Sep. 5, 2000 A researcher at the University of Alberta has identified a way of delivering proteins directly to the bones that need them--a discovery which may lead to new ways of treating osteoporosis.
"The whole idea is to keep the therapeutic agent at the needed site," said Dr. Hasan Uludag, a professor in biomedical engineering and the lead author on a paper appearing in the current issue of Biotechnology Progress. "So we had to build a mechanism that chemically links biomaterial to the chemically therapeutic agent. Our interfacial engineering is what makes the concept unique."
Most current osteoporosis drugs do not directly reach the targeted bone but end up deposited in other areas of the body, which can eventually cause muscle and kidney damage, said Uludag.
His team uses a novel way of keeping the drug at the desired site by blending proteins known as growth factors that stimulate the cells necessary for growth. The unique method means more than half of the carrier molecules go directly to the targeted bone, and the body eliminates the rest. When his team injected the drug into the leg bones of rats, the researchers found an eight to 12-fold higher retention of the protein than normally expected. It is the first time a vehicle to deliver the drug directly to bones has been identified.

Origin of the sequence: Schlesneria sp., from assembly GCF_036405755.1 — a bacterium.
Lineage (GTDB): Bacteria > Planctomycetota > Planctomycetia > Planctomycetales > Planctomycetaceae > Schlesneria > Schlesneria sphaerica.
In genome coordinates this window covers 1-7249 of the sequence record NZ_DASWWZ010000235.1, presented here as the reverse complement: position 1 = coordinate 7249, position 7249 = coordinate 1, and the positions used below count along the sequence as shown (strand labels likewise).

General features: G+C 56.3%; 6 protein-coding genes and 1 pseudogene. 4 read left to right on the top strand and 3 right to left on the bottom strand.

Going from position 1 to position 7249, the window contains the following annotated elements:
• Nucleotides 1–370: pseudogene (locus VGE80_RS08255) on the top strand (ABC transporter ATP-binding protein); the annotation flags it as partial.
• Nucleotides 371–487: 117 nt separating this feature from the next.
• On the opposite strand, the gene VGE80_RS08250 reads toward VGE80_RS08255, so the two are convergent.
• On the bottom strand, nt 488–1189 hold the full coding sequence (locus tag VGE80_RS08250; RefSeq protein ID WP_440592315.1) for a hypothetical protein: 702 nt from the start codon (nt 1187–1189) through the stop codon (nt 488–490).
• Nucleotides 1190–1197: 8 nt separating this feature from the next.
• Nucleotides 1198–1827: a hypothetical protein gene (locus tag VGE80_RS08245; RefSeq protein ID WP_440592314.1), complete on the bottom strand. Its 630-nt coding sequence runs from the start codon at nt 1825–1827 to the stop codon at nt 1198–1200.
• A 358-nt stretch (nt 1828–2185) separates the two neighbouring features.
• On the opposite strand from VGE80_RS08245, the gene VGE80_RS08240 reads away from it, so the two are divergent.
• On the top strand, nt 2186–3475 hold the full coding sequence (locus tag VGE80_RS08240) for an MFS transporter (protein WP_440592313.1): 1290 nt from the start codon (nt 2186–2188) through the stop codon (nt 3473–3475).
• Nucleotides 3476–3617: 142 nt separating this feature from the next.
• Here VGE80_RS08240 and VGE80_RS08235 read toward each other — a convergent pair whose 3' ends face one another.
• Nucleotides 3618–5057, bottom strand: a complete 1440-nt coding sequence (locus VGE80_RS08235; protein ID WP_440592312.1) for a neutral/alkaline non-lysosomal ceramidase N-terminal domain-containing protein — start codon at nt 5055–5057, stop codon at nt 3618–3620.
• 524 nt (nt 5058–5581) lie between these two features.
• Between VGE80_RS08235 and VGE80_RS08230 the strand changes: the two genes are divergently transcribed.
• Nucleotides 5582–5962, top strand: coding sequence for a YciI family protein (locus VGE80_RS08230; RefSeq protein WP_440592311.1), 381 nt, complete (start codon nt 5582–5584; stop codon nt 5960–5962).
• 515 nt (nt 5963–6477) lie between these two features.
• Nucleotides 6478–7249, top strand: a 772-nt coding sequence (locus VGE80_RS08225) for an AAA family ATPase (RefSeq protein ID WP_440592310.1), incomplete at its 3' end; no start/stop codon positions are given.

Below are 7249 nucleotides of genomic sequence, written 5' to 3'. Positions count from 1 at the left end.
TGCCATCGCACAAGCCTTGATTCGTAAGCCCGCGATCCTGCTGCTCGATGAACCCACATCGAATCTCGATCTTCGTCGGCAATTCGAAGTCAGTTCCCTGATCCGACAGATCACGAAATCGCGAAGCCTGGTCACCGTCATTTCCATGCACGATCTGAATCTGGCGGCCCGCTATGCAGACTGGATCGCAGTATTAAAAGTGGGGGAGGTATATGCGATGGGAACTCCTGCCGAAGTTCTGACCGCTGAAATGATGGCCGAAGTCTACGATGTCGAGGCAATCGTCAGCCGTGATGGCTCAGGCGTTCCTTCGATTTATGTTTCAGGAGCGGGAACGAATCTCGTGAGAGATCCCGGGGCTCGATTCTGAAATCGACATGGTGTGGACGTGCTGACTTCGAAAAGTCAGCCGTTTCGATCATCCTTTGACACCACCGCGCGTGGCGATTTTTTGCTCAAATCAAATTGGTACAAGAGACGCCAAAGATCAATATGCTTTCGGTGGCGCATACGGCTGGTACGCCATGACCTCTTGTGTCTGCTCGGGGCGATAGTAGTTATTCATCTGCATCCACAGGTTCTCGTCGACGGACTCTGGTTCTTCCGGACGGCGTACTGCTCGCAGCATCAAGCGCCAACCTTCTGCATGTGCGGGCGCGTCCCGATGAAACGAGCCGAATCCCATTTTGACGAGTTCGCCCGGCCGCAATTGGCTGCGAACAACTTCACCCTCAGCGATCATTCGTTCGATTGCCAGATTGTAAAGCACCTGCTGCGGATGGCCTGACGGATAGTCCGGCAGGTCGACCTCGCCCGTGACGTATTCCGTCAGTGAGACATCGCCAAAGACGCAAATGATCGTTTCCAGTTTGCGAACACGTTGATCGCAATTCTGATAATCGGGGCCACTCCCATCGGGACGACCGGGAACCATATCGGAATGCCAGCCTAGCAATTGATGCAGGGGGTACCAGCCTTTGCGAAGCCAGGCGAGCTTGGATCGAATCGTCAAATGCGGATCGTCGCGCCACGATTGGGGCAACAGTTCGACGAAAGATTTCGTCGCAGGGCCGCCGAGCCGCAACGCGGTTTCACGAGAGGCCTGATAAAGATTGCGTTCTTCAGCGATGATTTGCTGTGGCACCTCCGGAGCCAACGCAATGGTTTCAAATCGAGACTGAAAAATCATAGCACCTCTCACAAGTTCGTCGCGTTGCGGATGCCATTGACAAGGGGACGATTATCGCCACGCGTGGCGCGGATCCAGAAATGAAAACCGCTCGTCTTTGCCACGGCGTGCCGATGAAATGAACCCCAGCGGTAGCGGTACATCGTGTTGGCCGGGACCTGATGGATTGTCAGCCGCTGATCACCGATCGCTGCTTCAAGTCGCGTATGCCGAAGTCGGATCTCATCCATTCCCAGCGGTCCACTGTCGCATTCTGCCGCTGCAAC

"One challenge with bones is that fractures heal very slowly, especially in the elderly," he said. "And there are also between five to 10 per cent which don't heal at all. Doctors will often take bone grafts from other parts of the body and transfer them to the fractured parts. We are trying to eliminate the invasive work with our drug-delivery vehicle."
Uludag's project received support from the U of A's Faculty of Medicine and Dentistry Start-up Funds and the Medical Research Council of Canada (now known as the Canadian Institute for Health Research).
The U of A in Edmonton, Alberta is one of Canada's premier teaching and research universities serving more than 30,000 students with 6,000 faculty and staff. It continues to lead the country with the most 3M Teaching Fellows, Canada's only national award recognizing teaching excellence.
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